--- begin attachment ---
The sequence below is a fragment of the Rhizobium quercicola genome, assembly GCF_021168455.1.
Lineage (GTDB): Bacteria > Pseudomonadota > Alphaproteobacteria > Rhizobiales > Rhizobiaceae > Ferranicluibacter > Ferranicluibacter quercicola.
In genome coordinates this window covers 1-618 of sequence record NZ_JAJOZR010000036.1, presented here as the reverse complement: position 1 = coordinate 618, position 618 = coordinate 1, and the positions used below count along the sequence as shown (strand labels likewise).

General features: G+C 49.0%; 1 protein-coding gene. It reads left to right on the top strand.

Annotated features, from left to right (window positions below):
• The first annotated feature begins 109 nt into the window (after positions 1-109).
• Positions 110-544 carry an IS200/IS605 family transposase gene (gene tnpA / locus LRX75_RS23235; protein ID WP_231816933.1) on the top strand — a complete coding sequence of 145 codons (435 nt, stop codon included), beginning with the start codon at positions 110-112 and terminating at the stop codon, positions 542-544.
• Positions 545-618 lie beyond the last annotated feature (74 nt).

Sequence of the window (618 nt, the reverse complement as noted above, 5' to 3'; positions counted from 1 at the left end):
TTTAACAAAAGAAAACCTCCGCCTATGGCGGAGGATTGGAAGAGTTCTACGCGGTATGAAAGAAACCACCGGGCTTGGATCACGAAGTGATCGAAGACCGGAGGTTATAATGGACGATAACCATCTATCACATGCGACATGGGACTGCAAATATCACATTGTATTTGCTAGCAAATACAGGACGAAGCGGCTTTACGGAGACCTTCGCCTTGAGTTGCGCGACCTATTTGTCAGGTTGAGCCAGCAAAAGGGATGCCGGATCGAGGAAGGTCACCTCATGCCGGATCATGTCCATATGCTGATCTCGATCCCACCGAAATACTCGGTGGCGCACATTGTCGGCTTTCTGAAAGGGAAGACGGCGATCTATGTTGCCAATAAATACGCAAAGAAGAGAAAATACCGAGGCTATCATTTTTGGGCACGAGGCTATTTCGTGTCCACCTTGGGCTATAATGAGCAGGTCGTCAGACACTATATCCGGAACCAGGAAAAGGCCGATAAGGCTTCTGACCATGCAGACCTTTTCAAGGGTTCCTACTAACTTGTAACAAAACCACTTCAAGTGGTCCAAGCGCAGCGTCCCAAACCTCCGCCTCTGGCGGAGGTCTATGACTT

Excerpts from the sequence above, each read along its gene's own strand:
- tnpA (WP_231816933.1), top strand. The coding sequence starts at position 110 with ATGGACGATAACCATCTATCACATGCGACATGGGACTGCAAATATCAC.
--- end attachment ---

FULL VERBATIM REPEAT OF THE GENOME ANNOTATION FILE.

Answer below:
The sequence below is a fragment of the Rhizobium quercicola genome, assembly GCF_021168455.1.
Lineage (GTDB): Bacteria > Pseudomonadota > Alphaproteobacteria > Rhizobiales > Rhizobiaceae > Ferranicluibacter > Ferranicluibacter quercicola.
In genome coordinates this window covers 1-618 of sequence record NZ_JAJOZR010000036.1, presented here as the reverse complement: position 1 = coordinate 618, position 618 = coordinate 1, and the positions used below count along the sequence as shown (strand labels likewise).

General features: G+C 49.0%; 1 protein-coding gene. It reads left to right on the top strand.

Annotated features, from left to right (window positions below):
• The first annotated feature begins 109 nt into the window (after positions 1-109).
• Positions 110-544 carry an IS200/IS605 family transposase gene (gene tnpA / locus LRX75_RS23235; protein ID WP_231816933.1) on the top strand — a complete coding sequence of 145 codons (435 nt, stop codon included), beginning with the start codon at positions 110-112 and terminating at the stop codon, positions 542-544.
• Positions 545-618 lie beyond the last annotated feature (74 nt).

Sequence of the window (618 nt, the reverse complement as noted above, 5' to 3'; positions counted from 1 at the left end):
TTTAACAAAAGAAAACCTCCGCCTATGGCGGAGGATTGGAAGAGTTCTACGCGGTATGAAAGAAACCACCGGGCTTGGATCACGAAGTGATCGAAGACCGGAGGTTATAATGGACGATAACCATCTATCACATGCGACATGGGACTGCAAATATCACATTGTATTTGCTAGCAAATACAGGACGAAGCGGCTTTACGGAGACCTTCGCCTTGAGTTGCGCGACCTATTTGTCAGGTTGAGCCAGCAAAAGGGATGCCGGATCGAGGAAGGTCACCTCATGCCGGATCATGTCCATATGCTGATCTCGATCCCACCGAAATACTCGGTGGCGCACATTGTCGGCTTTCTGAAAGGGAAGACGGCGATCTATGTTGCCAATAAATACGCAAAGAAGAGAAAATACCGAGGCTATCATTTTTGGGCACGAGGCTATTTCGTGTCCACCTTGGGCTATAATGAGCAGGTCGTCAGACACTATATCCGGAACCAGGAAAAGGCCGATAAGGCTTCTGACCATGCAGACCTTTTCAAGGGTTCCTACTAACTTGTAACAAAACCACTTCAAGTGGTCCAAGCGCAGCGTCCCAAACCTCCGCCTCTGGCGGAGGTCTATGACTT

Excerpts from the sequence above, each read along its gene's own strand:
- tnpA (WP_231816933.1), top strand. The coding sequence starts at position 110 with ATGGACGATAACCATCTATCACATGCGACATGGGACTGCAAATATCAC.